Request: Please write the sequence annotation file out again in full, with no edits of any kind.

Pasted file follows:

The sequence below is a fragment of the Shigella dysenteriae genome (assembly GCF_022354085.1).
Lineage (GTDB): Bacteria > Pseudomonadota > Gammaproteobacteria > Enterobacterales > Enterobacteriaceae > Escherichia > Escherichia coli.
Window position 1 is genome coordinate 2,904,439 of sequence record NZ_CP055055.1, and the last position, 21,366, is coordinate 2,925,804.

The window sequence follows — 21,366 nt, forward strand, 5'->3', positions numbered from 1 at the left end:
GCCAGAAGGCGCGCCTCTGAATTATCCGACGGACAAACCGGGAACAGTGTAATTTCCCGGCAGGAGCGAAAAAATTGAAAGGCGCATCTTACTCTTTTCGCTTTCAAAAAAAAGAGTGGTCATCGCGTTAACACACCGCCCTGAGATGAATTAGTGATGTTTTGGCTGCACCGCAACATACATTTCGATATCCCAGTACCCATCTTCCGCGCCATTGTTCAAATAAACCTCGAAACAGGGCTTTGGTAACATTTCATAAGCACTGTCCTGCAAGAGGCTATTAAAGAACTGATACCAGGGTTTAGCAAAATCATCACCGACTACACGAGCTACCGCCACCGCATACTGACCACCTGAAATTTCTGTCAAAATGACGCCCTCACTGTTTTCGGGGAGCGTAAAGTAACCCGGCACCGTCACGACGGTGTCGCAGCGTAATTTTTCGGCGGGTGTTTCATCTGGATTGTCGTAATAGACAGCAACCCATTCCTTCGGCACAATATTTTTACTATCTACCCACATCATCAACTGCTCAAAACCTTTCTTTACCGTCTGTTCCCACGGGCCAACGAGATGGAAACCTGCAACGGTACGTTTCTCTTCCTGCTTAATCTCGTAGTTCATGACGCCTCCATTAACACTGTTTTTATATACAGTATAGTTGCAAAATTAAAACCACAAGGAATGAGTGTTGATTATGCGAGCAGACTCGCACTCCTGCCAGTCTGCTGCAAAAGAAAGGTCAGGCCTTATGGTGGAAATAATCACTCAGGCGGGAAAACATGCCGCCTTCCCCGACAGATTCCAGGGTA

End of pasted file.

The sequence below is a fragment of the Shigella dysenteriae genome (assembly GCF_022354085.1).
Lineage (GTDB): Bacteria > Pseudomonadota > Gammaproteobacteria > Enterobacterales > Enterobacteriaceae > Escherichia > Escherichia coli.
Window position 1 is genome coordinate 2,904,439 of sequence record NZ_CP055055.1, and the last position, 21,366, is coordinate 2,925,804.

The window sequence follows — 21,366 nt, forward strand, 5'->3', positions numbered from 1 at the left end:
GCCAGAAGGCGCGCCTCTGAATTATCCGACGGACAAACCGGGAACAGTGTAATTTCCCGGCAGGAGCGAAAAAATTGAAAGGCGCATCTTACTCTTTTCGCTTTCAAAAAAAAGAGTGGTCATCGCGTTAACACACCGCCCTGAGATGAATTAGTGATGTTTTGGCTGCACCGCAACATACATTTCGATATCCCAGTACCCATCTTCCGCGCCATTGTTCAAATAAACCTCGAAACAGGGCTTTGGTAACATTTCATAAGCACTGTCCTGCAAGAGGCTATTAAAGAACTGATACCAGGGTTTAGCAAAATCATCACCGACTACACGAGCTACCGCCACCGCATACTGACCACCTGAAATTTCTGTCAAAATGACGCCCTCACTGTTTTCGGGGAGCGTAAAGTAACCCGGCACCGTCACGACGGTGTCGCAGCGTAATTTTTCGGCGGGTGTTTCATCTGGATTGTCGTAATAGACAGCAACCCATTCCTTCGGCACAATATTTTTACTATCTACCCACATCATCAACTGCTCAAAACCTTTCTTTACCGTCTGTTCCCACGGGCCAACGAGATGGAAACCTGCAACGGTACGTTTCTCTTCCTGCTTAATCTCGTAGTTCATGACGCCTCCATTAACACTGTTTTTATATACAGTATAGTTGCAAAATTAAAACCACAAGGAATGAGTGTTGATTATGCGAGCAGACTCGCACTCCTGCCAGTCTGCTGCAAAAGAAAGGTCAGGCCTTATGGTGGAAATAATCACTCAGGCGGGAAAACATGCCGCCTTCCCCGACAGATTCCAGGGTA